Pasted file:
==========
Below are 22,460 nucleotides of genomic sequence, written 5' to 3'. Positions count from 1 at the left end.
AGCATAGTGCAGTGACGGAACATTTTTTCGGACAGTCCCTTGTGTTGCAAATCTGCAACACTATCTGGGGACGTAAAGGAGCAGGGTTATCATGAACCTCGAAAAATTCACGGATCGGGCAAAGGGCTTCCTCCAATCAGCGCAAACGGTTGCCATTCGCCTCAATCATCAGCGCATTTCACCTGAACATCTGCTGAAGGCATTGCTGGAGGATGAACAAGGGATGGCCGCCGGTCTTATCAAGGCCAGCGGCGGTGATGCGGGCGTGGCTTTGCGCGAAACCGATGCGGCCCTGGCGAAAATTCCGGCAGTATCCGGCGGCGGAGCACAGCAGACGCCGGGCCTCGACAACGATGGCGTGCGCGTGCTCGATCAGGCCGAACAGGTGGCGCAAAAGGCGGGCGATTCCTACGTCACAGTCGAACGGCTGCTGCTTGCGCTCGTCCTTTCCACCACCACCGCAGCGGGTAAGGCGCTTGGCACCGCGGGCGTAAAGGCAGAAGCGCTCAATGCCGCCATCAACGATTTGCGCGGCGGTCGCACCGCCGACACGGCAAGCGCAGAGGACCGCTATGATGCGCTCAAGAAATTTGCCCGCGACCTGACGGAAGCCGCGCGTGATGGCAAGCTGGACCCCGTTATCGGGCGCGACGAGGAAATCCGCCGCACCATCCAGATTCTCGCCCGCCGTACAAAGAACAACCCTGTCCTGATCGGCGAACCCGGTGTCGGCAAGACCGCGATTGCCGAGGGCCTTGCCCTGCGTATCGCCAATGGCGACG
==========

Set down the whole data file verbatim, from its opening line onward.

Below are 22,460 nucleotides of genomic sequence, written 5' to 3'. Positions count from 1 at the left end.
AGCATAGTGCAGTGACGGAACATTTTTTCGGACAGTCCCTTGTGTTGCAAATCTGCAACACTATCTGGGGACGTAAAGGAGCAGGGTTATCATGAACCTCGAAAAATTCACGGATCGGGCAAAGGGCTTCCTCCAATCAGCGCAAACGGTTGCCATTCGCCTCAATCATCAGCGCATTTCACCTGAACATCTGCTGAAGGCATTGCTGGAGGATGAACAAGGGATGGCCGCCGGTCTTATCAAGGCCAGCGGCGGTGATGCGGGCGTGGCTTTGCGCGAAACCGATGCGGCCCTGGCGAAAATTCCGGCAGTATCCGGCGGCGGAGCACAGCAGACGCCGGGCCTCGACAACGATGGCGTGCGCGTGCTCGATCAGGCCGAACAGGTGGCGCAAAAGGCGGGCGATTCCTACGTCACAGTCGAACGGCTGCTGCTTGCGCTCGTCCTTTCCACCACCACCGCAGCGGGTAAGGCGCTTGGCACCGCGGGCGTAAAGGCAGAAGCGCTCAATGCCGCCATCAACGATTTGCGCGGCGGTCGCACCGCCGACACGGCAAGCGCAGAGGACCGCTATGATGCGCTCAAGAAATTTGCCCGCGACCTGACGGAAGCCGCGCGTGATGGCAAGCTGGACCCCGTTATCGGGCGCGACGAGGAAATCCGCCGCACCATCCAGATTCTCGCCCGCCGTACAAAGAACAACCCTGTCCTGATCGGCGAACCCGGTGTCGGCAAGACCGCGATTGCCGAGGGCCTTGCCCTGCGTATCGCCAATGGCGACG